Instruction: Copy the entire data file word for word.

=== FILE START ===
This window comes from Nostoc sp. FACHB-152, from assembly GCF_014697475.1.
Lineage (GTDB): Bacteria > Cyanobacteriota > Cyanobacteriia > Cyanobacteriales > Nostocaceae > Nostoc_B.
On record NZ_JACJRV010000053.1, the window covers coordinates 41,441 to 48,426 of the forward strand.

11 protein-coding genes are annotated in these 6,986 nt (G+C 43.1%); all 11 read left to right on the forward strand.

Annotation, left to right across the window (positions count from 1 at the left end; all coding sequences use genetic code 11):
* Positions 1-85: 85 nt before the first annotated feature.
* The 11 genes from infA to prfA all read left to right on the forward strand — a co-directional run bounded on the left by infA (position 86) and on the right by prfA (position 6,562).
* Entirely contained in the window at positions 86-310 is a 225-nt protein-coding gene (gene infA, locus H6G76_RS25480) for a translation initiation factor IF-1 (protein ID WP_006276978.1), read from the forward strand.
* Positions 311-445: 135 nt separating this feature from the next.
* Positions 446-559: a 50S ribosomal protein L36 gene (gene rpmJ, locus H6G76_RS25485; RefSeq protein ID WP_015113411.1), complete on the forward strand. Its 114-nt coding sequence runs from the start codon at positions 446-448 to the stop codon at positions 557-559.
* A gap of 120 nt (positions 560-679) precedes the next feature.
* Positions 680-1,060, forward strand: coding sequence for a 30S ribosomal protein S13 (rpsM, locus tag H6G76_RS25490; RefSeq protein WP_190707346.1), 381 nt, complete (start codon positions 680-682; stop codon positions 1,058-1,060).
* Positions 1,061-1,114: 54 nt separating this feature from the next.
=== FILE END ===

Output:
This window comes from Nostoc sp. FACHB-152, from assembly GCF_014697475.1.
Lineage (GTDB): Bacteria > Cyanobacteriota > Cyanobacteriia > Cyanobacteriales > Nostocaceae > Nostoc_B.
On record NZ_JACJRV010000053.1, the window covers coordinates 41,441 to 48,426 of the forward strand.

11 protein-coding genes are annotated in these 6,986 nt (G+C 43.1%); all 11 read left to right on the forward strand.

Annotation, left to right across the window (positions count from 1 at the left end; all coding sequences use genetic code 11):
* Positions 1-85: 85 nt before the first annotated feature.
* The 11 genes from infA to prfA all read left to right on the forward strand — a co-directional run bounded on the left by infA (position 86) and on the right by prfA (position 6,562).
* Entirely contained in the window at positions 86-310 is a 225-nt protein-coding gene (gene infA, locus H6G76_RS25480) for a translation initiation factor IF-1 (protein ID WP_006276978.1), read from the forward strand.
* Positions 311-445: 135 nt separating this feature from the next.
* Positions 446-559: a 50S ribosomal protein L36 gene (gene rpmJ, locus H6G76_RS25485; RefSeq protein ID WP_015113411.1), complete on the forward strand. Its 114-nt coding sequence runs from the start codon at positions 446-448 to the stop codon at positions 557-559.
* A gap of 120 nt (positions 560-679) precedes the next feature.
* Positions 680-1,060, forward strand: coding sequence for a 30S ribosomal protein S13 (rpsM, locus tag H6G76_RS25490; RefSeq protein WP_190707346.1), 381 nt, complete (start codon positions 680-682; stop codon positions 1,058-1,060).
* Positions 1,061-1,114: 54 nt separating this feature from the next.